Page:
4 DENTAL JOBS YOU NEED TO KNOW ABOUT IN 2016

Guess what everybody has at some point in their lives – teeth! We all need them cleaned and checked to make sure they’re in tip top shape. If you’ve seen someone who isn’t a big fan of oral hygiene…you know that’s not the way to go.

Fortunately, most people get that brushing is important. Did you know the average American spends more than a month brushing their teeth over a lifetime? If everyone’s putting in that much face time with their toothbrush, it’s important to have people who care working on those pearly whites.

Do you love helping people? Are you into oral hygiene? Then a career in the dental field might be for you! From becoming a dental assistant to running your own orthodontic clinic, we’ve laid out the 4 jobs you need to know about. You won’t be able to brush off your education though…we’ve got the drill below!

Want to work in a dental office? Check out the 4 jobs you need to know about!

Dental Assistant

Dental assistants get to do all kinds of cool stuff. They’re responsible for everything from taking care of patients and taking x-rays to keeping records and scheduling appointments. You need to know the anatomy of the head and mouth, how to sterilize all the shiny instruments and how to run the front office like a pro.

Dental assistants are key players in the office, and now is a great time to get started on your education! According to the Bureau of Labor Statistics, or BLS, the need for dental assistants[1] is expected to jump 25 percent from 2012 to 2022.

First impressions are like dental impressions – no one wants a bad one. That’s why dental assistants[2] are so important! They’re often the first person you meet at the dentist’s office. Before you get started, you need to know your stuff. It’s important to learn everything you’ll need to do chair-side and at the front desk while you’re in school. An externship is another key part of your education. You’ll get hands-on experience and make some great connections in the industry! By the time you graduate, you should know the ins and outs of a dental office.

Dental Hygienist

CAVITY. It’s a six letter word nobody wants to hear, but the reality is about 78 percent of Americans have at least one cavity by the time they graduate high school. Let’s face it, we all really want that “No Cavities” sticker, right? As a dental hygienist, you’ll work with patients to prevent those bad boys from showing up in your teeth in the first place.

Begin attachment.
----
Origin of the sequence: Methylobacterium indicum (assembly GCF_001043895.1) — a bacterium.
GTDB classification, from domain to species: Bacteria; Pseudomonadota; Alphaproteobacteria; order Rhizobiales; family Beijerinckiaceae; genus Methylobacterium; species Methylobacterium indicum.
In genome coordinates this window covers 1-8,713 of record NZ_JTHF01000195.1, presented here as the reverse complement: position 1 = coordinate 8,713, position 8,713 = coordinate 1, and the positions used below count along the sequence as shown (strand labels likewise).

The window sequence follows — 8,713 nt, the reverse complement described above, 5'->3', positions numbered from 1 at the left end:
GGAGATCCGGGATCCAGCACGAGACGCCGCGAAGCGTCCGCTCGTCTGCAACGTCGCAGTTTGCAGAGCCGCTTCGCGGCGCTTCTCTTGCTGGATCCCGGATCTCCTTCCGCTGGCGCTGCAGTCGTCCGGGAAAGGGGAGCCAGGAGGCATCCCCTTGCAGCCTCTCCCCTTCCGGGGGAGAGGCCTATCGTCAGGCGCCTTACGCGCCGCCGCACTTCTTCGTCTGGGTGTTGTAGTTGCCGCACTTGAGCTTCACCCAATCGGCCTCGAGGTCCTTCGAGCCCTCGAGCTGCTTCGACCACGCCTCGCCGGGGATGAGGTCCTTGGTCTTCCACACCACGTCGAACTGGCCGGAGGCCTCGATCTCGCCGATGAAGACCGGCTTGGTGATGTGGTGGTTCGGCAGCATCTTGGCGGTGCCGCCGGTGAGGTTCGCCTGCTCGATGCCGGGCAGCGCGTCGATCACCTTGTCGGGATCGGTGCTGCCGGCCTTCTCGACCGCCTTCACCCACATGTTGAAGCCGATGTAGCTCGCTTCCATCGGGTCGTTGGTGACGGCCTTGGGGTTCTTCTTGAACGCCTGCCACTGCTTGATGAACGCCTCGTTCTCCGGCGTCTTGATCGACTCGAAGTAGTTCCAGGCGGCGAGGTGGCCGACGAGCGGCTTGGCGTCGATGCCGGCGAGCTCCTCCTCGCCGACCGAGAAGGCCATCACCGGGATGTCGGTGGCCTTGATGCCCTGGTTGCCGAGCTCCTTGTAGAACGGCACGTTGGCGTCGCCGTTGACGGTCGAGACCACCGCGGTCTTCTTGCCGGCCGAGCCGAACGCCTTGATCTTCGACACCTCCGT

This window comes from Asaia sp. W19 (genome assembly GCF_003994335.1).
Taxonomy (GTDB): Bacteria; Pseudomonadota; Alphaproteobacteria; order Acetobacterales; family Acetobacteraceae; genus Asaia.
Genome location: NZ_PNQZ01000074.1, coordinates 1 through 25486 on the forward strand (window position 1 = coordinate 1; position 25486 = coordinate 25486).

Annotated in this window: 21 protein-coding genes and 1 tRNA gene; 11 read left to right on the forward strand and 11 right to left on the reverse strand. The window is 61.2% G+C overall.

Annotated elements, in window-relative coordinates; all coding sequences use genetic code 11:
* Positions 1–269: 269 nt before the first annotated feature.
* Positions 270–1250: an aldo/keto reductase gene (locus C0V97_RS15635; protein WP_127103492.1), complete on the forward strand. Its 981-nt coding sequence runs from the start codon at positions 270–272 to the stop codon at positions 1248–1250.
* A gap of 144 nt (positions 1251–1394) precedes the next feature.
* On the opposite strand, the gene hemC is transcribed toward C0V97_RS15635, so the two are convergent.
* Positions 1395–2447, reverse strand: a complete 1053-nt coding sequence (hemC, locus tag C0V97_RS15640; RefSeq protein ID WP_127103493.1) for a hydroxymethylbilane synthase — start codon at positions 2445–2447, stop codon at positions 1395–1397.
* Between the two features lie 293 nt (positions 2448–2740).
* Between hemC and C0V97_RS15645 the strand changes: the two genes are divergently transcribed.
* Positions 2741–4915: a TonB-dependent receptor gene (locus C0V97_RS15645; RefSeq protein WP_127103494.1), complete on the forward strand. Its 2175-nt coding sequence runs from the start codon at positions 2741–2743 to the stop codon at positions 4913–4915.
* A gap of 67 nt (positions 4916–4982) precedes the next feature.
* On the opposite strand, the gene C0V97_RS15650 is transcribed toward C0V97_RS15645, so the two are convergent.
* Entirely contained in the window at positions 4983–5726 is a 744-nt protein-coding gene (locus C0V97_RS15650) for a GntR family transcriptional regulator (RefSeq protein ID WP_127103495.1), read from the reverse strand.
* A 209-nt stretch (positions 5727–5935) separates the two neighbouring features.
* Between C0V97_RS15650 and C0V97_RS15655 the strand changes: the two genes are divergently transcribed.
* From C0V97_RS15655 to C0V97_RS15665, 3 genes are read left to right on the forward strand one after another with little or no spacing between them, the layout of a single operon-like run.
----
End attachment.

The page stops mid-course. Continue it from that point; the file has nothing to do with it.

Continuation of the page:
Dental hygienists[3] clean teeth, examine patients for signs of oral diseases like gingivitis and help teach patients how to take care of their chompers.

If you’re a dental assistant who wants to bring home more bacon (as long as you brush after!) you might want to consider a career as a dental hygienist. It typically takes about two years to become a dental hygienist, and when you finish the program, you’ll have your Associate’s degree!

Before you start working in the real world, you’ll need to learn dental radiography and periodontology. By the time you graduate, you should be able to perform periodontal therapies like deep cleanings and know how to apply fluoride and fissure sealants. Another big part of your job is communication, so part of your education should include learning how to talk to your patients and colleagues in a way that’s informative and easy to understand.

Dentist

Calling Dr. Smile! When you think dental office, you probably think of the dentist, right? Makes sense, since your dentist is part of pretty much every oral health decision you make. Chances are high you’ve seen a dentist at some point (we hope). They diagnose and treat issues with the mouth. Even though they mostly work with teeth they also focus on the gums, tongue, cheeks and roof of the mouth.

According to the BLS[4], the rate of job growth from 2012 to 2022 is faster than average, at about 16 percent.

While dentists make a lot of money, they have to go through a lot of schooling to get there. If you want to be a dentist you have to get a bachelor’s degree in a science related field and then apply for dental school. Once you’ve finished dental school, you typically have to do a dental residency for a few years before you can start your own practice or be part of a group practice.

Orthodontist

If you’re cringing with flashbacks of braces and those oh so painful rubber band changes…we’re with you. But you wouldn’t have those sparkly, straight teeth you have today without an orthodontist! The word orthodontia comes from the Greek words orthos, meaning correct and straight, and dontia, which means teeth. If you want to build people’s smiles and don’t mind even more time in the classroom, you might want to become an orthodontist. These are fully qualified dentists who have specialized in orthodontia. They help people’s teeth and jaw line up correctly for cosmetic and health reasons.

The BLS says the profession is set to add more orthodontists from 2012 to 2022 at a rate of about 10 percent[5].

It takes about three extra years of schooling after you become a dentist to become an orthodontist.

Still smiling? Good! Any role in the dental world is an important one, it’s up to you to decide which path is the best fit for you.


 

[1] http://www.bls.gov/ooh/healthcare/dental-assistants.htm

[2] For comprehensive consumer information, visit carrington.edu/degrees/dental-assisting/

[3] For comprehensive consumer information, visit carrington.edu/degrees/dental-hygiene/

[4]http://www.bls.gov/ooh/healthcare/dentists.htm

[5] http://www.bls.gov/oes/current/oes291023.htm

 

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